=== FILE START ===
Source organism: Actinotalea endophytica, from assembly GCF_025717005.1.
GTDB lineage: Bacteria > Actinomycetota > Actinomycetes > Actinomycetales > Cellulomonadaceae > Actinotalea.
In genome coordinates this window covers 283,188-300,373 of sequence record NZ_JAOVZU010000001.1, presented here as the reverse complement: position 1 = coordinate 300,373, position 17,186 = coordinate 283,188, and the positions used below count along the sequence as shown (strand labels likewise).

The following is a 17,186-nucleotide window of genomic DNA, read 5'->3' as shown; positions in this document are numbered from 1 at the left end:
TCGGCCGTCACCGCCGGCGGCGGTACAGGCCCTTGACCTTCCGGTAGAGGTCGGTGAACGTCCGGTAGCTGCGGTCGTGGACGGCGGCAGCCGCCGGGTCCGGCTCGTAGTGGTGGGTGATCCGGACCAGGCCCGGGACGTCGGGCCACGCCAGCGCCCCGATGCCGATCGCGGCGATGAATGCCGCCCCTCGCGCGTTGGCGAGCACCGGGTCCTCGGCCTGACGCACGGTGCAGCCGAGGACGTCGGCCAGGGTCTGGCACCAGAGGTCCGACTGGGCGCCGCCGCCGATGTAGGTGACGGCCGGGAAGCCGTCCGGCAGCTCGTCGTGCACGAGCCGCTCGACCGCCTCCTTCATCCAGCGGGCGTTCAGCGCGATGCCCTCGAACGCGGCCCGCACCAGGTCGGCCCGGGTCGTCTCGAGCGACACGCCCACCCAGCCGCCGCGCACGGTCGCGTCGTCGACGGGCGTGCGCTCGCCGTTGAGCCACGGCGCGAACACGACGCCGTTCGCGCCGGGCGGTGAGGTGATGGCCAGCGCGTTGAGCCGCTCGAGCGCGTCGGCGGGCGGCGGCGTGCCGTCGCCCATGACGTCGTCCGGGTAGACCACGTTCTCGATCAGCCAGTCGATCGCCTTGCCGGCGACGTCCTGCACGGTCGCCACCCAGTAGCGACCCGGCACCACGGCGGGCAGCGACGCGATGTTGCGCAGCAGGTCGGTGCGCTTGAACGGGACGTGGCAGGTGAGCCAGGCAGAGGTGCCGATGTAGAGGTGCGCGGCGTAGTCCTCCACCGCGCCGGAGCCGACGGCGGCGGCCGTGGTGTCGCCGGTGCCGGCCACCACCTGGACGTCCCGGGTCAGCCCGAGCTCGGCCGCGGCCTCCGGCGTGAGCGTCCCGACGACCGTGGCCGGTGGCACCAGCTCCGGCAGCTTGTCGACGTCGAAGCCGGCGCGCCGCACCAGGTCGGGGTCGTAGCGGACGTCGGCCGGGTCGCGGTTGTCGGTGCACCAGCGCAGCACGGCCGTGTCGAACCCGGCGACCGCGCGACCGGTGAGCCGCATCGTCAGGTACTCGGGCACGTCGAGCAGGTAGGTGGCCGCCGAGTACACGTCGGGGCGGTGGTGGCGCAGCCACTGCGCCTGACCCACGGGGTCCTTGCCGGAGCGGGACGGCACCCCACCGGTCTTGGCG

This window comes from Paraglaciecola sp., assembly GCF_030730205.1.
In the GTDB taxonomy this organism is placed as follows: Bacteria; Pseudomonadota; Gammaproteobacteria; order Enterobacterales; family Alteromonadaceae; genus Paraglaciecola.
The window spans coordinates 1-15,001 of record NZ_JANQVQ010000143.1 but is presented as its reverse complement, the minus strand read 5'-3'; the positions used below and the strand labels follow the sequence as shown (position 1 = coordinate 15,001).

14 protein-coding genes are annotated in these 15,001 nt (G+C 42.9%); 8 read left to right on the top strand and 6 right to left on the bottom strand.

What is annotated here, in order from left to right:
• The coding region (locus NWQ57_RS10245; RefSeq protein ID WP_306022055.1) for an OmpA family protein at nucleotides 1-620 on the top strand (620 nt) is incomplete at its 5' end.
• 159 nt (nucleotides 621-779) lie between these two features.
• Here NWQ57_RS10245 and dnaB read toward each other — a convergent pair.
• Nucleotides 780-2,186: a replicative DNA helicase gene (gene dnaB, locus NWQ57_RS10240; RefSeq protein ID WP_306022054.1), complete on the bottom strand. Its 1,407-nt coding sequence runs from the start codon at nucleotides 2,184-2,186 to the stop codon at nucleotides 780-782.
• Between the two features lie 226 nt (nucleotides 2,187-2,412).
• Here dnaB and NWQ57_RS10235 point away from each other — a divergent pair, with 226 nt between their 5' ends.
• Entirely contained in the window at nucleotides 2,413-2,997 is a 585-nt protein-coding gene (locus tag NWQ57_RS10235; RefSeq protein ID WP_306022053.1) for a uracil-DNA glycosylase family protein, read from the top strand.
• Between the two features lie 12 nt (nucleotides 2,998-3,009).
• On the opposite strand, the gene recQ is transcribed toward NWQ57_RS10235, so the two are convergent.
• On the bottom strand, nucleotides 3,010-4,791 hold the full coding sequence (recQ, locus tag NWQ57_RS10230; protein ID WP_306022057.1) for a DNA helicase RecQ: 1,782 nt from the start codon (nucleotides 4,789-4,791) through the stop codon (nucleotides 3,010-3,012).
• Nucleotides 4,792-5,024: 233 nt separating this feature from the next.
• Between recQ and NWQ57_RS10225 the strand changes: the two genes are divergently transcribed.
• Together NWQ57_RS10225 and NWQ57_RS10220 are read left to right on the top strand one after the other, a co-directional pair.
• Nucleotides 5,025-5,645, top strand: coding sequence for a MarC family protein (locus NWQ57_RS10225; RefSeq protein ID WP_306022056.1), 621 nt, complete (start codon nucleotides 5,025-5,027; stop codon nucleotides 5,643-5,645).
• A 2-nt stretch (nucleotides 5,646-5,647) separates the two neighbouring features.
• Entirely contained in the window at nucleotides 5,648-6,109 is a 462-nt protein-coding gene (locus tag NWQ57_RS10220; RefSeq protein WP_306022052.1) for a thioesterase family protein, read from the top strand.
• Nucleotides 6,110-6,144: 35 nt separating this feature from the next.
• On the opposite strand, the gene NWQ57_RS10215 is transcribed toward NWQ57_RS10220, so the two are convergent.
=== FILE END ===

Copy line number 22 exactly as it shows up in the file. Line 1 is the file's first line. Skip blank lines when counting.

• Between recQ and NWQ57_RS10225 the strand changes: the two genes are divergently transcribed.